July 5 6 a.m. – 4 p.m. ET ESPN2
July 5 8 a.m. – 4 p.m. ET ESPN

Women’s quarterfinals

Date Time Channel
July 6 8 a.m. – 2:30 p.m. ET ESPN
July 6 8 a.m. – 4 pm. ET ESPN2

Men’s quarterfinals

Date Time Channel
July 7 8 a.m. – 2:30 p.m. ET ESPN
July 7 8 a.m. – 4 p.m. ET ESPN2

Women’s semifinals

Date Time Channel
July 8 8 a.m. – 1 p.m. ET ESPN

Men’s semifinals

Date Time Channel
July 9 8 a.m. – 2 p.m. ET ESPN

Women’s single final, men’s doubles final, and women’s doubles final

Date Time Channel
July 10 9 a.m. – 3 p.m. ET ESPN

Men’s single final and mixed doubles final

Date Time Channel
July 11 9 a.m. – 2:30 p.m. ET ESPN

Where to watch the 2021 Wimbledon Championships

Coverage of the 2021 Wimbledon Championships is being broadcast on ESPN and ESPN2. Both channels are available via cable/satellite and various live TV streaming services, including Sling TV, Hulu + Live TV, YouTube TV, Fubo TV, and AT&T TV.

In addition to the ESPN and ESPN2 broadcasts, select matches will also be streamed via the ESPN+ and ESPN3 streaming services. That said, it’s unclear which games those platforms will choose to air throughout the tournament. ESPN+ costs $6 a month or $60 a year. You can also pair it with Disney Plus and Hulu (ad-supported) for $14 a month.

Monthly Subscription Service (small)

Here’s a full breakdown of live TV streaming services with access to Wimbledon matches on ESPN and ESPN2.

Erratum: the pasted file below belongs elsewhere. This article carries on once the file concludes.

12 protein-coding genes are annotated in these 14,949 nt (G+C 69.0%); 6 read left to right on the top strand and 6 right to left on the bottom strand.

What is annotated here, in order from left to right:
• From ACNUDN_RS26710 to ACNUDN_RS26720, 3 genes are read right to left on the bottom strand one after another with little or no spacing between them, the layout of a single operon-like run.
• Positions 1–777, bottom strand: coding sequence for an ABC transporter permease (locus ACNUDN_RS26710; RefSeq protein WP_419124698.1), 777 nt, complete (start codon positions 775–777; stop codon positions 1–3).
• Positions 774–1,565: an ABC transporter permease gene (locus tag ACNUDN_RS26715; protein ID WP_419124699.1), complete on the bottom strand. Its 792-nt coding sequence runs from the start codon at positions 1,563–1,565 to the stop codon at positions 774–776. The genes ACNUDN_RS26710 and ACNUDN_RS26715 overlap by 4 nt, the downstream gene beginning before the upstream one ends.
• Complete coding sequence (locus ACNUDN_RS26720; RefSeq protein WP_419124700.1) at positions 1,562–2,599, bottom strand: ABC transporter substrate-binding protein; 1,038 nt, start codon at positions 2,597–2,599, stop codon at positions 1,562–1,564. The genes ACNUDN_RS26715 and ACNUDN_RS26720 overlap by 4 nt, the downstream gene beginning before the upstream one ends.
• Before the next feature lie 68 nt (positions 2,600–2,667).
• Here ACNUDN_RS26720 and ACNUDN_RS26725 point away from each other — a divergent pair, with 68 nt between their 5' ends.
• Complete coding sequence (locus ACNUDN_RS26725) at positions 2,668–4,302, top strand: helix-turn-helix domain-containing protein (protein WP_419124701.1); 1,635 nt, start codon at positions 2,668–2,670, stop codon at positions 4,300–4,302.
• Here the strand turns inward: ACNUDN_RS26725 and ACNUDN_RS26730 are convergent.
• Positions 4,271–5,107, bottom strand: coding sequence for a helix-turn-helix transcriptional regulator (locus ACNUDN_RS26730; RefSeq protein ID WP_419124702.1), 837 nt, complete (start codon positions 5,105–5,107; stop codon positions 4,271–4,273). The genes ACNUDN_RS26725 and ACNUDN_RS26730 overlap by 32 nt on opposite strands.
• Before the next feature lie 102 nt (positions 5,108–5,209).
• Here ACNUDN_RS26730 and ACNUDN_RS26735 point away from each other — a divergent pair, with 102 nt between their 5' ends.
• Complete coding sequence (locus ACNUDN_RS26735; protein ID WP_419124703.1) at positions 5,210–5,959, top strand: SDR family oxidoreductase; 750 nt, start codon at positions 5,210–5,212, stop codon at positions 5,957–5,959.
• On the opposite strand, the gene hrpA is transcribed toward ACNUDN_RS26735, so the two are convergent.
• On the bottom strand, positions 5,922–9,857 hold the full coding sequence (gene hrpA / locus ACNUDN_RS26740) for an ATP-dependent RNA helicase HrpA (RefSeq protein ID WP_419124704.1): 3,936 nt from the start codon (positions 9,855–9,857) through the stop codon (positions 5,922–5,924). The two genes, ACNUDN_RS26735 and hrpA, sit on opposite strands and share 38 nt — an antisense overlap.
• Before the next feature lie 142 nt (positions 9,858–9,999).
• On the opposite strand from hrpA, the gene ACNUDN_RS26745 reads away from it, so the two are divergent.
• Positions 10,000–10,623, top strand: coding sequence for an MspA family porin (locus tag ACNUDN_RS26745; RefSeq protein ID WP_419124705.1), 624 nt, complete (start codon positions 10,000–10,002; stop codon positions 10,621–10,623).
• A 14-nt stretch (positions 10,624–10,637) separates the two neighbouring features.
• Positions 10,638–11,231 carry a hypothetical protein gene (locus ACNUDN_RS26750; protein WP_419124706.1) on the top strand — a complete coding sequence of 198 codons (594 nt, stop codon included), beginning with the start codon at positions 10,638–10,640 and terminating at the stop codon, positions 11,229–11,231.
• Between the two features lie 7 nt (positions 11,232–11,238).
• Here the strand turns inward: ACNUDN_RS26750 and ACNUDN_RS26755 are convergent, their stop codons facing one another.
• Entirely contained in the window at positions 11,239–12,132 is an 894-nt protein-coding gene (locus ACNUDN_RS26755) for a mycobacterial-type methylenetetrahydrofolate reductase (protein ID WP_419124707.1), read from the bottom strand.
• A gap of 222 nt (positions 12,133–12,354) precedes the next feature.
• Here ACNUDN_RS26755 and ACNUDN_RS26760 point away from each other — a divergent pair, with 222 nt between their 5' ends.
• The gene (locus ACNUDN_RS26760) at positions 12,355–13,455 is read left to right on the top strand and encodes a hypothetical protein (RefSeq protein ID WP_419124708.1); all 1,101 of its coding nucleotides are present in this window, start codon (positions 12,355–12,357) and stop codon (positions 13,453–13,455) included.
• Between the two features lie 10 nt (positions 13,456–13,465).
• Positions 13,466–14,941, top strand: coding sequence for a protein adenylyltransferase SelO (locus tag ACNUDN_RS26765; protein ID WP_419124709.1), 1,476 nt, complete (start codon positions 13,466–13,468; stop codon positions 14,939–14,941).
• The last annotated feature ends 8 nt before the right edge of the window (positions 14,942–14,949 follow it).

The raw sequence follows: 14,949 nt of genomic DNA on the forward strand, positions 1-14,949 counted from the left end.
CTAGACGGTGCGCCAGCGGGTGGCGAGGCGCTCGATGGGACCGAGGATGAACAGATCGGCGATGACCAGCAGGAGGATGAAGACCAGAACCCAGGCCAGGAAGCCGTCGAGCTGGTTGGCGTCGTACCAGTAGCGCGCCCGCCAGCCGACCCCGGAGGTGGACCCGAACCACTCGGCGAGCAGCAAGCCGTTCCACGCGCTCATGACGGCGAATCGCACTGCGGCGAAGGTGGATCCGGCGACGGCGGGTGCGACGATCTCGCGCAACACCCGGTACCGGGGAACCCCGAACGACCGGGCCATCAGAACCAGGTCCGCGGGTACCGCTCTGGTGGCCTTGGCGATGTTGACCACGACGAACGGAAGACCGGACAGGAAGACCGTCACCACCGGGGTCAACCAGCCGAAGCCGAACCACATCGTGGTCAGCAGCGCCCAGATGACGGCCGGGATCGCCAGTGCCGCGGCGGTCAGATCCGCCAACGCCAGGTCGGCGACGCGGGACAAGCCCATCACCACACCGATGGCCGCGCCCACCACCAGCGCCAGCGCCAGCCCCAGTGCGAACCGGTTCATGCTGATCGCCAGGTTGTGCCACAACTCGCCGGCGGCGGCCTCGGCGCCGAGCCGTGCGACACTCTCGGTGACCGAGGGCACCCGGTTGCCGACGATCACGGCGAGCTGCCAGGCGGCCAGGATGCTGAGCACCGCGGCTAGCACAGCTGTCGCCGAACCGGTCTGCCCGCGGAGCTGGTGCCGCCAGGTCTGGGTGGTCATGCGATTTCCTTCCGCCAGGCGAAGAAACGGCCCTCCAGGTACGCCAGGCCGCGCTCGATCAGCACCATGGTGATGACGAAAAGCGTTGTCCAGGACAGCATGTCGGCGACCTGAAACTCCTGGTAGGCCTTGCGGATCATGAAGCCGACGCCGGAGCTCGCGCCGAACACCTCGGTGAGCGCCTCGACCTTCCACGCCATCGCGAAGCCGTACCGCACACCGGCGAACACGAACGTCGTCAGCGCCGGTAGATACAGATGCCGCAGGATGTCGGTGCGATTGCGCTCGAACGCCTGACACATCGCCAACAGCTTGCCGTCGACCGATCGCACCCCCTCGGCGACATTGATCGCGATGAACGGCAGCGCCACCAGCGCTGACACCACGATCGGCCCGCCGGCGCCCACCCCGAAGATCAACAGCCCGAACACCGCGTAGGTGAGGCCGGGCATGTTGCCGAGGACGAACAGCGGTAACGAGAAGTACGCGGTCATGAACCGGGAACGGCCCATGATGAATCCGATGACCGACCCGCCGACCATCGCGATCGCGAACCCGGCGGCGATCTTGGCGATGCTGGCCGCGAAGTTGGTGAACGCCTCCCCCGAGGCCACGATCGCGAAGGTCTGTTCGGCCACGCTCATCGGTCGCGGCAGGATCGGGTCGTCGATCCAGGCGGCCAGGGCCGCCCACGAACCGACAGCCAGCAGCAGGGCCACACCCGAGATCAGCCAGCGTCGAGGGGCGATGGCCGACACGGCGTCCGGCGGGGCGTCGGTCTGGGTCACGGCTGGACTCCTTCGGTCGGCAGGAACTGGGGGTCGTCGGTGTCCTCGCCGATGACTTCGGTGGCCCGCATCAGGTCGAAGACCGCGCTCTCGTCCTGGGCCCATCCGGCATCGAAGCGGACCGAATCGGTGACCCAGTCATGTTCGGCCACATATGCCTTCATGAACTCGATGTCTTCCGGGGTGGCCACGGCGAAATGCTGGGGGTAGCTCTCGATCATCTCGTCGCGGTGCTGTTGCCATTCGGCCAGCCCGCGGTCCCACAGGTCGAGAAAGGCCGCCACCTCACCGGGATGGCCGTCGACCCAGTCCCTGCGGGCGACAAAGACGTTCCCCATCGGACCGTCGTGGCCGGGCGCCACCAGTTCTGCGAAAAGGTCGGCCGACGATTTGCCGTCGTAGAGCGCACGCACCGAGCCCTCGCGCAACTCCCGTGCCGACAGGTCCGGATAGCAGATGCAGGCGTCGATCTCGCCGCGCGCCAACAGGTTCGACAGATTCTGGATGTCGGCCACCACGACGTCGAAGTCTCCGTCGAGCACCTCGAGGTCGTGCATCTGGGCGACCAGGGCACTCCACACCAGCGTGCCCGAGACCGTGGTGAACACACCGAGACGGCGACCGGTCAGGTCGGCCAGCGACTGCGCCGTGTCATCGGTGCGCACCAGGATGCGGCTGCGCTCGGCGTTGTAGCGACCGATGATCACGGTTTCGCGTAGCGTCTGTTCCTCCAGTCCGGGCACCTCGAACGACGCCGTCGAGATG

Sling TV

The cheapest way to stream Wimbledon matches on ESPN and ESPN2 is through Sling TV. Sling Orange ($35/month) offers live access to both channels as well as ESPN3. While Sling Blue ($35/month) includes access to other sports on Fox and FS1 channels, it does not have access to ESPN networks.

For a limited time, you can get your first month of Sling Orange for just $10. If you keep you plan after your first month is up, the price will go up to the regular $35 monthly rate.

TV (small)

YouTube TV

You can also catch Wimbledon with YouTube TV. The live TV streaming service offers both ESPN and ESPN2 along with other sports channels including FS1, CBS Sports Network, the MLB Network, the NFL Network, and NBA TV. YouTube TV costs $55/month for your first three months, and then $65 a month after.

TV (small)

Hulu + Live TV

For $65 a month, you can get a Hulu + Live TV plan that includes Wimbledon matches via ESPN and ESPN2. The service also features other sports networks like CBS Sports Network and NBC Sports Network, as well as access to Hulu’s on-demand library of shows and movies. You can also bundle the live TV service with Disney Plus and ESPN+ for $73 a month.

+ Live TV (small)

FuboTV

Another option to watch Wimbledon is with Fubo TV. The Starter Plan offers around 115 channels, including ESPN and ESPN2, for $65 a month. New subscribers can get a seven-day free trial.

The streaming service’s Elite Plan ($80/month) also includes access to a number of additional sports networks including FS1, NBCSN, NFL Network, BeinSports, CBS Sports Network, and more.

TV (Starter Plan) (small)

AT&T TV

AT&T TV also carries Wimbledon on its live TV streaming service via ESPN and ESPN2. The cheapest plan starts at $70, however, so we don’t recommend this as the best option for people who are primarily looking for an affordable way to watch the tournament.

TV (small)

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Naomi Osaka’s anxiety concerns make perfect sense – mental health issues in athletes are wildspread, according to experts

Naomi Osaka
Naomi Osaka withdrew from the French Open this week.

  • Naomi Osaka announced she would be withdrawing from the French Open, citing mental health reasons.